Then Question 2 Says Draw a tree diagram for the Die and the Lollipop.

Then Draw a Tree Diagram for tossing 2 Coins (Or Tossing a coin twice) Then write the sample space.

Then Question 2 Says Draw a tree diagram for the Die and the Lollipop.

Then Draw a Tree Diagram for tossing 2 Coins (Or Tossing a coin twice) Then write the sample space.

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When drawing a tree diagram with two factors, I usually start with the larger number of "branches". In this case, the question is asking how many possibilities are there for the die and lollipop together.

A dice has 6 sides, or branches, while there are three lollipop flavors, or three branches. From one connecting point draw six lines. and from the opposite ends, connect three more lines to each of the six. This drawing displays the number of possible outcomes for the first part.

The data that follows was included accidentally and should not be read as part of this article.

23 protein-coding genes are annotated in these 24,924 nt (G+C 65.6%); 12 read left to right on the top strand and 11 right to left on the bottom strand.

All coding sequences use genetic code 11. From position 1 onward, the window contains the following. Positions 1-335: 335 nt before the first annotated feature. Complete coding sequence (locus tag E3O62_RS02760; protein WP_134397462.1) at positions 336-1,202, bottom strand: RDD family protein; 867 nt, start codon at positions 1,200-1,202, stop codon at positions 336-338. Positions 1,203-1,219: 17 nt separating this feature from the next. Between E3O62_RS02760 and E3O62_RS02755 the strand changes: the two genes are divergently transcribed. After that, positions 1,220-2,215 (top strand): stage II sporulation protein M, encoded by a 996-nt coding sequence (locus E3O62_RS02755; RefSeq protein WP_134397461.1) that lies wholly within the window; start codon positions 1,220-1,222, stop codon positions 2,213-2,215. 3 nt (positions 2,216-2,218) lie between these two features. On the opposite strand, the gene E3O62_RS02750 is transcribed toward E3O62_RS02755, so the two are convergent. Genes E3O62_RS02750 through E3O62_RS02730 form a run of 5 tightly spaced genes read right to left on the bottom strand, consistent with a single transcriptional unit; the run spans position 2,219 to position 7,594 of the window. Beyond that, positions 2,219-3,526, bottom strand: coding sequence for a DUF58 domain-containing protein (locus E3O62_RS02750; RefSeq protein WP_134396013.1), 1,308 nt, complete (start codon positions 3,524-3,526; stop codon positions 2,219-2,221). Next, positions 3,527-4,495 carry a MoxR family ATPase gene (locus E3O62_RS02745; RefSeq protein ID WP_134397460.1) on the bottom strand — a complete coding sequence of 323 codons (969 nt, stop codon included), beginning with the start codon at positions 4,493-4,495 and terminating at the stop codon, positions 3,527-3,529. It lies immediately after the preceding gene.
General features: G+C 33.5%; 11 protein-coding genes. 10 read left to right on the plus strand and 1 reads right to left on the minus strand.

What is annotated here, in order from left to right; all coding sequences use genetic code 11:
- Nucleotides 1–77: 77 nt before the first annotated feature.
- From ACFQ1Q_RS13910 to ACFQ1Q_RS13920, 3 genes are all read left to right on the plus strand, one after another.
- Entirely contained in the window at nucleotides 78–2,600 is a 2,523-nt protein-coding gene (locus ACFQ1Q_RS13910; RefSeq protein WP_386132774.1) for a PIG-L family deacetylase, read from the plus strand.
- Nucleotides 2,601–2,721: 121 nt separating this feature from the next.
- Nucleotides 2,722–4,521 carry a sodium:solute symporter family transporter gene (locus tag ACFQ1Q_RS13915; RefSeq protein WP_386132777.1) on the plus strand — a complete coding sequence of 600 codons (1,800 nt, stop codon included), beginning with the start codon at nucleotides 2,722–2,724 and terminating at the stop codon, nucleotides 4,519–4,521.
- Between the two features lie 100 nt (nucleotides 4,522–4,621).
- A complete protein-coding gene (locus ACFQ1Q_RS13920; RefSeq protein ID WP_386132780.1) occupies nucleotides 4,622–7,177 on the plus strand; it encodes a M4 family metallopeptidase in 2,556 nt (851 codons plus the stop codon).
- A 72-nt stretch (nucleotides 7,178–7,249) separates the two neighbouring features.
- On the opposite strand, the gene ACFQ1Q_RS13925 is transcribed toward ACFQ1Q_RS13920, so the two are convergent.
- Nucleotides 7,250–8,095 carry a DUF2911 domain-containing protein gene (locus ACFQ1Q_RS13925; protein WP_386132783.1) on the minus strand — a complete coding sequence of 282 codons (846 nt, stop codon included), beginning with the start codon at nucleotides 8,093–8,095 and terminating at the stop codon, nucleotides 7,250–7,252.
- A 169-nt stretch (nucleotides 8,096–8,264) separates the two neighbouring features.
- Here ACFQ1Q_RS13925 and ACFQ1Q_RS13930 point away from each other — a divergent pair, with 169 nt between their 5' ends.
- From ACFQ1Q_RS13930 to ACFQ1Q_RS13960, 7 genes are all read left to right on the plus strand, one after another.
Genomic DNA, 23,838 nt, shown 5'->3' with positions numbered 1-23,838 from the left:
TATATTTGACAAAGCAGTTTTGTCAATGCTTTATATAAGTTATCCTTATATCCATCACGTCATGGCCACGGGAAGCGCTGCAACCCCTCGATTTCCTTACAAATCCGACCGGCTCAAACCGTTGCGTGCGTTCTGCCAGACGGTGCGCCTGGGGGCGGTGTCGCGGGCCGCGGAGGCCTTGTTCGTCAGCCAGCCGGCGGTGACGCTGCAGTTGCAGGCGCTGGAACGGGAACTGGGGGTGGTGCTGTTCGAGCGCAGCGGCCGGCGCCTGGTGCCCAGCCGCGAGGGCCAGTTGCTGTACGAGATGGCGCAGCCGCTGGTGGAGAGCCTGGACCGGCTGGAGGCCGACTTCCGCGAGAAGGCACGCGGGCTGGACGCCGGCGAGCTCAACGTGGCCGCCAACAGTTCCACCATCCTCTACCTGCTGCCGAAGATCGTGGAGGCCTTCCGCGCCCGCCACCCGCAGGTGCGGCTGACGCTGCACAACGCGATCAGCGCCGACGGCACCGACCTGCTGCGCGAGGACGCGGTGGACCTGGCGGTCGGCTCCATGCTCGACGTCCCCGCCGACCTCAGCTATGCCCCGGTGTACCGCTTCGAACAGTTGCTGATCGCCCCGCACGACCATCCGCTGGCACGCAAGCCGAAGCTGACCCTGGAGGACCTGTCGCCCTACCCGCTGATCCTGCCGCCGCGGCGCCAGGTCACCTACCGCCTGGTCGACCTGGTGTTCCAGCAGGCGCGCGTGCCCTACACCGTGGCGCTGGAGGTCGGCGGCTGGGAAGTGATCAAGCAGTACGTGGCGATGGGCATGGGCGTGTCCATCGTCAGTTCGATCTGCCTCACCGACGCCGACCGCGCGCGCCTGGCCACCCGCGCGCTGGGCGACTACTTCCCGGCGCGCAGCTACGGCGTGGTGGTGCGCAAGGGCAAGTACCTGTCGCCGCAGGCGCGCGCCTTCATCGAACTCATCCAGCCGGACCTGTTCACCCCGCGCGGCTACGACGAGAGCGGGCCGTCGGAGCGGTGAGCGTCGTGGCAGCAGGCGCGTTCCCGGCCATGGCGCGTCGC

The second section is much the same. A coin has two possible outcomes, so two branches. The second coin todd also has two possible outcomes, so drawing another two branches connecting at the other end of the first two portrays that second toss.

If this is confusing, look up the term "probablility tree" in either your math text or on an internet search engine.

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